new AlertDialog.Builder(this)
            .setTitle(turnIs + status)
                    "Would you like to play a new game?")
            .setPositiveButton("View Board", new DialogInterface.OnClickListener() {
                public void onClick(DialogInterface dialogInterface, int i) {

                    // Do nothing.

            .setNegativeButton("New Game", new DialogInterface.OnClickListener() {
                public void onClick(DialogInterface dialogInterface, int i) {

                    // First you define it.
                    Intent myintent = new Intent(MainActivity.this, IntroActivity.class);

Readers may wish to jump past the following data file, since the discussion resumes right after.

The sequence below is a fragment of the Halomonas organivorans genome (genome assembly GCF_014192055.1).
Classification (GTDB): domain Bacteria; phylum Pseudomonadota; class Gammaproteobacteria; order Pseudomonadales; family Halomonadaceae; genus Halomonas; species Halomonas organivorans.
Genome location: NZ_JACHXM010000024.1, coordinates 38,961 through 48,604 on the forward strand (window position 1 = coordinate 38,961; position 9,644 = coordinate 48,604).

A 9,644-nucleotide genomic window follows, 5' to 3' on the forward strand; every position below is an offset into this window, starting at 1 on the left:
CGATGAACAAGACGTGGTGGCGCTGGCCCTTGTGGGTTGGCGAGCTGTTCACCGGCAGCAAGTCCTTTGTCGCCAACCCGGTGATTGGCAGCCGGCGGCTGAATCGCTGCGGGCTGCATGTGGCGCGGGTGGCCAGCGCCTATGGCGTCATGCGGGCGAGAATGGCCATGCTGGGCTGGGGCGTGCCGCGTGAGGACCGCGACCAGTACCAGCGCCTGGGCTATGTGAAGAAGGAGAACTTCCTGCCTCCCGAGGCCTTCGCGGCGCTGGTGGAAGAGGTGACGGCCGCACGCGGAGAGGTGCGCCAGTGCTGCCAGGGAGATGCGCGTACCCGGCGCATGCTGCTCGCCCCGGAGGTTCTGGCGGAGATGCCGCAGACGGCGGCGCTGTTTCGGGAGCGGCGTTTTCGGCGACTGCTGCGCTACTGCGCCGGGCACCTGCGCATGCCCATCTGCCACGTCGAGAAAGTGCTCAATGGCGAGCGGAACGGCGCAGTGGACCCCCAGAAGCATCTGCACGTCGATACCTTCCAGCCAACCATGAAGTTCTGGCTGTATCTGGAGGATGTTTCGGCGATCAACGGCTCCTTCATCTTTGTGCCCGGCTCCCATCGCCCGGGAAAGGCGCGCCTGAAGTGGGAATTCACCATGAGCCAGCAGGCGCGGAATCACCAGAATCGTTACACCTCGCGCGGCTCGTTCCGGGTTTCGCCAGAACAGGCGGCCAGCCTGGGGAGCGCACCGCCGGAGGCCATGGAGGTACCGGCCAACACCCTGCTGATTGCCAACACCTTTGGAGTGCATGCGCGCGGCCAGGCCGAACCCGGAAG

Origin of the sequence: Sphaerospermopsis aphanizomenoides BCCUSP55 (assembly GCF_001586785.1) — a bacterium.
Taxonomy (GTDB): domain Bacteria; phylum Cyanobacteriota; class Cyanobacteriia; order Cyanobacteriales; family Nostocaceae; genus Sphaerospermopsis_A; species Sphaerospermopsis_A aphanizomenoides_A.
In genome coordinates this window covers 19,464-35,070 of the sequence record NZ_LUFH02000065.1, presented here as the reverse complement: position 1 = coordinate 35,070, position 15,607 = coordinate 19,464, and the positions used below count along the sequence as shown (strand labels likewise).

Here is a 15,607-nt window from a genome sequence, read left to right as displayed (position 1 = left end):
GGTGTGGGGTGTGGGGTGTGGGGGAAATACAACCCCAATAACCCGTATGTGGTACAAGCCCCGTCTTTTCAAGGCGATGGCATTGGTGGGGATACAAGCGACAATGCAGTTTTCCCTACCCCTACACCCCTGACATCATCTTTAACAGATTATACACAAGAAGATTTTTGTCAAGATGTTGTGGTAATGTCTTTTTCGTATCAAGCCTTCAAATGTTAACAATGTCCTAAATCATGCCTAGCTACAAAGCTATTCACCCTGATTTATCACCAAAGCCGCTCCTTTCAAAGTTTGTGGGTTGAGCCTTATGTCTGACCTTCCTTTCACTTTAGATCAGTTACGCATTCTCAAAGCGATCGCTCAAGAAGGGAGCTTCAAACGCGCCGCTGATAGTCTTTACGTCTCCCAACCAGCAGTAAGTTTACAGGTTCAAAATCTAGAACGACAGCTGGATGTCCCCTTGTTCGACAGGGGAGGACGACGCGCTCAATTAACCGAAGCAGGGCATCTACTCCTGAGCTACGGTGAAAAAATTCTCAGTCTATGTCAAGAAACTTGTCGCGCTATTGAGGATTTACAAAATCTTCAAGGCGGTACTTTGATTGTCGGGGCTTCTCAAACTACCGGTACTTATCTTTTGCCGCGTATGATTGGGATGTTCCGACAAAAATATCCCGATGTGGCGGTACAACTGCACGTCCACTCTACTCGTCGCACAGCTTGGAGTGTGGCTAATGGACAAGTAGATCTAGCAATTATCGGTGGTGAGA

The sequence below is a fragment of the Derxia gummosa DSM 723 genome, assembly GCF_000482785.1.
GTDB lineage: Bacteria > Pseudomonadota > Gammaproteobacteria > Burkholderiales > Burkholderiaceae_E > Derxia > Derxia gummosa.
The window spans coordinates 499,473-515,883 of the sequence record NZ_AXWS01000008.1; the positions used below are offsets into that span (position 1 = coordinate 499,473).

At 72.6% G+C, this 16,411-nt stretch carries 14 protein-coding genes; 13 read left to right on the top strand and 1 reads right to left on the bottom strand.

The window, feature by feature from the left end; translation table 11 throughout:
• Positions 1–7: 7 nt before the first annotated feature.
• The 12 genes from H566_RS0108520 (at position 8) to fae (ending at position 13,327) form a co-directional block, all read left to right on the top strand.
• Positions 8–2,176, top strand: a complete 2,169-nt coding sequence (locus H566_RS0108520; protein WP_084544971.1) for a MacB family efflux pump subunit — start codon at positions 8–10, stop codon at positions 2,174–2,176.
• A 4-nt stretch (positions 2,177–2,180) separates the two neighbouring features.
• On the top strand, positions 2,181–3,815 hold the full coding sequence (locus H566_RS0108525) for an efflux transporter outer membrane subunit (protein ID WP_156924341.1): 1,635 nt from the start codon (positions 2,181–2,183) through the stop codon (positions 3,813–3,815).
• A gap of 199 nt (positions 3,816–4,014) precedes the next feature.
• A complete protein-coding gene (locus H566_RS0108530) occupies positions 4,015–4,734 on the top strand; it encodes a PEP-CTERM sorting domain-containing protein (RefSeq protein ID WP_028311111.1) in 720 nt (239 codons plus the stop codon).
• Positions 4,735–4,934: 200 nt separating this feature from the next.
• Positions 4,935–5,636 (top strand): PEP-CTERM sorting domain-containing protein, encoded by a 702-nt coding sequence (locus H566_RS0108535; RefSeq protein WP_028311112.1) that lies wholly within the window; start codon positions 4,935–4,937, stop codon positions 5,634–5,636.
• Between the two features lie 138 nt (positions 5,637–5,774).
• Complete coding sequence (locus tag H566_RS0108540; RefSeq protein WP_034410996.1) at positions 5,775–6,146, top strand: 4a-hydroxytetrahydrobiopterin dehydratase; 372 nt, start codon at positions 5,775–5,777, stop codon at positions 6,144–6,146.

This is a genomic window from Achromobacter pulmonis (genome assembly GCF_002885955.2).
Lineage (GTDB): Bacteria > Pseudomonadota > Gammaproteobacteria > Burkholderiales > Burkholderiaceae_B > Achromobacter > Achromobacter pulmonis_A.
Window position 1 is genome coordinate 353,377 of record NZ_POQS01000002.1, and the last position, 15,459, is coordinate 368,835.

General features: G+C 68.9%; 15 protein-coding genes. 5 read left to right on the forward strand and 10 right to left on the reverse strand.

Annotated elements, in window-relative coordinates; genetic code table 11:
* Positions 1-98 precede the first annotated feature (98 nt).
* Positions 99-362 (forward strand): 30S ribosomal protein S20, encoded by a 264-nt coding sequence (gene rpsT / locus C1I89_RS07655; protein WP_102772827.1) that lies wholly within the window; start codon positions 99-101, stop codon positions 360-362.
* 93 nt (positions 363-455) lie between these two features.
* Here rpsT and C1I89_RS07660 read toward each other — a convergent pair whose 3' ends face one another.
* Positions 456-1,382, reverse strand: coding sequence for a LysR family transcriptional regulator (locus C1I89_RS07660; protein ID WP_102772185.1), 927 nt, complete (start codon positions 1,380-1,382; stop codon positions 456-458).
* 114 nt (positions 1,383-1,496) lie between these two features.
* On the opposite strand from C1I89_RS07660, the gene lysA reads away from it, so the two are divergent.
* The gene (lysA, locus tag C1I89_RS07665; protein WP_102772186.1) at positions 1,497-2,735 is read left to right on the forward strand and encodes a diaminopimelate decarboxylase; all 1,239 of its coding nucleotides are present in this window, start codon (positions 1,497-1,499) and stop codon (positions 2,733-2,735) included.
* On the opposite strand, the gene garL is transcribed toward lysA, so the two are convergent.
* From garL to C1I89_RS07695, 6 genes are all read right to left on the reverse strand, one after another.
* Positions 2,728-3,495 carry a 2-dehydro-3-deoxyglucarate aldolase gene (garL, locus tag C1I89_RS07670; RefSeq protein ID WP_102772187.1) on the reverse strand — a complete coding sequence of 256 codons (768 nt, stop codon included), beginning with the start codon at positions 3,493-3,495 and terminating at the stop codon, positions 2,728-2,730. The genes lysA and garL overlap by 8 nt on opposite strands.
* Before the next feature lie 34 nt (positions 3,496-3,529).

// Now you call it.

            .show(); // Make sure you show your popup or it wont work very well!


The longest part of this project was actually testing it against the computer! It’s easy to checkmate it right now, but I found it was a pesky bugger to stalemate! Be sure to give it a try, my GitHub has all of the updates of the app already built for you to download and test out!

Linux – keep it simple.

Fool’s Mate Friday: Suggestions, anyone?

Well, more specifically, suggestions, computer?

One of the cool things about having the built in JustChessEngine in my JustChess app, is the option to have the engine suggest a move for you. Of course, my engine has an elo rating below 300, so I’m not sure that I would take it’s advice, at least not yet. In any event, I thought it might be handy to have a button to suggest a “good” move.


You may also note that the GUI got cleaned up a bit in previous commits.